Testing your Fastly config in CI

Automated testing is a critical part of all modern web applications.  Our customers need the ability to test VCL configurations before they push them to a live service. It has long been possible, using our API, to set up a service and push VCL via automation tools, then run a test request and examine the results. However, this has suffered from a few inconveniences:

  • Setting up a service from scratch requires a reasonably significant number of API calls.

  • While it only takes a few seconds to set up a service and sync configuration, there is no feedback mechanism to tell you it has deployed, so for the rapid turnaround needed for deploying a config and then testing it, this is inconvenient.

  • You can’t test any internal mechanisms of Fastly. You can only assert over the externally visible effects of your config. This makes it essentially a “black box” test.

  • If you don’t tear down the test service afterwards, you may end up leaving open security vulnerabilities in your site exposed to the internet.

Recently, I wrote about how we've added unit testing to our Fastly Fiddle tool. This provides a succinct test syntax and a wealth of instrumentation data that you can assert against:

Tests running on a fiddle

Of course, ideally, it would be great to be able to use this capability to perform CI testing, using familiar tools like Mocha.

$ npm test
> mocha utils/ci-example.js
Service: www.example.com
Request normalisation
GET /?bb=2&ee=e2&ee=e1&&&dd=4&aa=1&cc=3 HTTP/2
✓ clientFetch.status is 200
✓ events.where(fnName=recv).count() is 1
✓ events.where(fnName=recv)[0].url is "/?aa=1&bb=2&cc=3&dd=4&ee=e1&ee=e2"
Robots.txt synthetic
GET /robots.txt HTTP/2
✓ clientFetch.status is 200
✓ clientFetch.resp includes "content-length: 30"
✓ clientFetch.bodyPreview includes "BadBot"
✓ originFetches.count() is 0
✓ clientFetch.status is 404
10 passing (37s)

Fastly fiddle exposes an API that represents the results of a request travelling through Fastly as a detailed data structure in JSON.  We could receive that and then run assertions on it using an assertion library such as Chai.  But we wanted to add support for tests as more of a first-class feature of Fiddle.

With the introduction of built in support for testing, the succinct but expressive test syntax we covered last time can be used to bake test cases directly into the fiddle itself.  With the Fiddle HTTP API and an understanding of the data structure we use to represent fiddles, we can drive this test engine remotely using automation. To enable this, I've created an abstraction layer for Mocha.  First, let's look at how to use it, then we'll dive under the hood. Before we start, please note that Fastly Fiddle is an experimental service offered as part of our Labs program. Please don’t make this service a critical dependency for your code deploys. Please also keep in mind that individual fiddles are designed to be easily accessed without authentication. Your code could be exposed to anyone in possession of the URL of your fiddle.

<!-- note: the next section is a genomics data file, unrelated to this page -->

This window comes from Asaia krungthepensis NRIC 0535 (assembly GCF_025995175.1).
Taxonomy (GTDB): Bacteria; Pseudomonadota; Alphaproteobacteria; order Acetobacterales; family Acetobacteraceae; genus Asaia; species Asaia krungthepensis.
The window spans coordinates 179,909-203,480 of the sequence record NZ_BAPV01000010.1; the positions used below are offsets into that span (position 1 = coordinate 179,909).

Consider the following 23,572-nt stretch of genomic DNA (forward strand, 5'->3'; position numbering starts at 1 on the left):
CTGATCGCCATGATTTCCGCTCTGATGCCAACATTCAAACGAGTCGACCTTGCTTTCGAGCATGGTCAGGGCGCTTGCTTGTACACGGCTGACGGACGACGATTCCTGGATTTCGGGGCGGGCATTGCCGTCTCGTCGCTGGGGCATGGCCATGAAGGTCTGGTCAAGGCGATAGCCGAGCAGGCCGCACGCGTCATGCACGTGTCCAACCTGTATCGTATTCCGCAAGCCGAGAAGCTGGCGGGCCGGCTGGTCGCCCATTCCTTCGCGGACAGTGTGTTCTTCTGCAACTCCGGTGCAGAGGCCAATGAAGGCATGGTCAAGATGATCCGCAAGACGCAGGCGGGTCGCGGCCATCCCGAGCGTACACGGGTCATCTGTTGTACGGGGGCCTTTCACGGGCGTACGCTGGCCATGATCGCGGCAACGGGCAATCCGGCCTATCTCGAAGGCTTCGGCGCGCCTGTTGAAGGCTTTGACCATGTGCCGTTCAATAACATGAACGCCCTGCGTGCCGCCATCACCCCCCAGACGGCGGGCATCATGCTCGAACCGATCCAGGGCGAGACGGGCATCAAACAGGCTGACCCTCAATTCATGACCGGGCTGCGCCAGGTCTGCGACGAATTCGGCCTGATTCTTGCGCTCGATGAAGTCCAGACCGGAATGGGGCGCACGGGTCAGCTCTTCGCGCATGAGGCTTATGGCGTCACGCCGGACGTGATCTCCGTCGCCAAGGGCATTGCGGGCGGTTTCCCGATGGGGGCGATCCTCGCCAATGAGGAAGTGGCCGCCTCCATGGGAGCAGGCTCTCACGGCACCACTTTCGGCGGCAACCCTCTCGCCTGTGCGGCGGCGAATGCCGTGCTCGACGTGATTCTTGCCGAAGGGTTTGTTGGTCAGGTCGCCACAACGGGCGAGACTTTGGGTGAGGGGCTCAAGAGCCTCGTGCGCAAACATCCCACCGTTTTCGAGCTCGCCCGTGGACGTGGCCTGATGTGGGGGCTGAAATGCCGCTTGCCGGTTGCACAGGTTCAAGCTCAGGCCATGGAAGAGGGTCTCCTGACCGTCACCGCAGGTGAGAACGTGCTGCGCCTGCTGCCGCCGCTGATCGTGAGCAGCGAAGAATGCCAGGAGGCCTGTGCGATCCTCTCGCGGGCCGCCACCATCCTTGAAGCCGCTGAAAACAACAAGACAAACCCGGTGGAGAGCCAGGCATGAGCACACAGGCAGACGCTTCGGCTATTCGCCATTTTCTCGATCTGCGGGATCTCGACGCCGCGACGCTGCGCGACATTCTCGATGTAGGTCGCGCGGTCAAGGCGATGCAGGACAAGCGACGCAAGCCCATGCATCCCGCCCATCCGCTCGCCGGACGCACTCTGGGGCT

Running your own CI tests

First, get the code from GitHub, and install dependencies:

$ git clone git@github.com:fastly/demo-fiddle-ci.git fastly-ci-testing
$ cd fastly-ci-testing
$ npm install

That last step assumes that you have NodeJS (10+) installed on your system.  Now if you like you can go ahead and run npm test to run the example tests and see output similar to that at the top of this post (test will take around a minute).

All working?  Now, the exciting bit: define your own service configuration and write your own tests.  Open up src/test.js and take a look at the top part:

testService('Service: example.com', {
spec: {
origins: ["https://httpbin.org"],
vcl: {
recv: `set req.url = querystring.sort(req.url);\nif (req.url.path == "/robots.txt") {\nerror 601;\n}`,
error: `if (obj.status == 601) {\nset obj.status = 200;\nset obj.response = "OK";synthetic "User-agent: BadBot" LF "Disallow: /";\nreturn(deliver);\n}`
scenarios: [

This first part, inside the spec property, defines the service configuration that you want to push to the edge for testing.  At this point it's handy if you have a fiddle set up with the service config that you want to test.  If so, click the menu in the fiddle UI and choose 'EMBED' to see a JSON-encoded version of the fiddle.  Copy the vcl and origins properties into the spec section of your tests file. Otherwise, you'll find the data model later on in this post.

Now we can set up some test scenarios.  Each scenario will test one feature of our configuration.  For example, your service might be doing some geolocation, image optimisation, generating synthetic responses, A/B testing, and so on; but you will need to send different patterns of requests to test each feature.

Let's look at one of the example scenarios:

testService('Service: example.com', {
spec: { ... },
scenarios: [
name: "Caching",
requests: [
path: "/html",
tests: [
'originFetches.count() is 1',
'events.where(fnName=fetch)[0].ttl isAtLeast 3600',
'clientFetch.status is 200'
}, {
path: "/html",
tests: [
'originFetches.count() is 0',
'events.where(fnName=hit).count() is 1',
'clientFetch.status is 200'